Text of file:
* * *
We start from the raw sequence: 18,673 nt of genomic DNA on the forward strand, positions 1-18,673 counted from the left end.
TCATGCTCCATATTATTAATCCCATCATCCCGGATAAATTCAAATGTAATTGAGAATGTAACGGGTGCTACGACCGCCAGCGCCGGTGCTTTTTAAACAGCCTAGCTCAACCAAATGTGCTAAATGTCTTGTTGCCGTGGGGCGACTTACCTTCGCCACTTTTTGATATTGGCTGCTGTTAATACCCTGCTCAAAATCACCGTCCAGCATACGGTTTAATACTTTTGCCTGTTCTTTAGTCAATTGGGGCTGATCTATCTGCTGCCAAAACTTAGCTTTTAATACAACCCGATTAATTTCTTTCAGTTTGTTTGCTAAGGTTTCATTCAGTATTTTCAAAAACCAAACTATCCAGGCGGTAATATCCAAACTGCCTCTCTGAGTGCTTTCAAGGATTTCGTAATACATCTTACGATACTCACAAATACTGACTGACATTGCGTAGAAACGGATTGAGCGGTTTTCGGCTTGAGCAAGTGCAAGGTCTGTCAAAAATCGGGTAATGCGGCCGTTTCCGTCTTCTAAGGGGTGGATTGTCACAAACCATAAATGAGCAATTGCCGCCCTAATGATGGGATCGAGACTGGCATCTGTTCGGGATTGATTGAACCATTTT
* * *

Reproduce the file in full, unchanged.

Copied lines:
We start from the raw sequence: 18,673 nt of genomic DNA on the forward strand, positions 1-18,673 counted from the left end.
TCATGCTCCATATTATTAATCCCATCATCCCGGATAAATTCAAATGTAATTGAGAATGTAACGGGTGCTACGACCGCCAGCGCCGGTGCTTTTTAAACAGCCTAGCTCAACCAAATGTGCTAAATGTCTTGTTGCCGTGGGGCGACTTACCTTCGCCACTTTTTGATATTGGCTGCTGTTAATACCCTGCTCAAAATCACCGTCCAGCATACGGTTTAATACTTTTGCCTGTTCTTTAGTCAATTGGGGCTGATCTATCTGCTGCCAAAACTTAGCTTTTAATACAACCCGATTAATTTCTTTCAGTTTGTTTGCTAAGGTTTCATTCAGTATTTTCAAAAACCAAACTATCCAGGCGGTAATATCCAAACTGCCTCTCTGAGTGCTTTCAAGGATTTCGTAATACATCTTACGATACTCACAAATACTGACTGACATTGCGTAGAAACGGATTGAGCGGTTTTCGGCTTGAGCAAGTGCAAGGTCTGTCAAAAATCGGGTAATGCGGCCGTTTCCGTCTTCTAAGGGGTGGATTGTCACAAACCATAAATGAGCAATTGCCGCCCTAATGATGGGATCGAGACTGGCATCTGTTCGGGATTGATTGAACCATTTT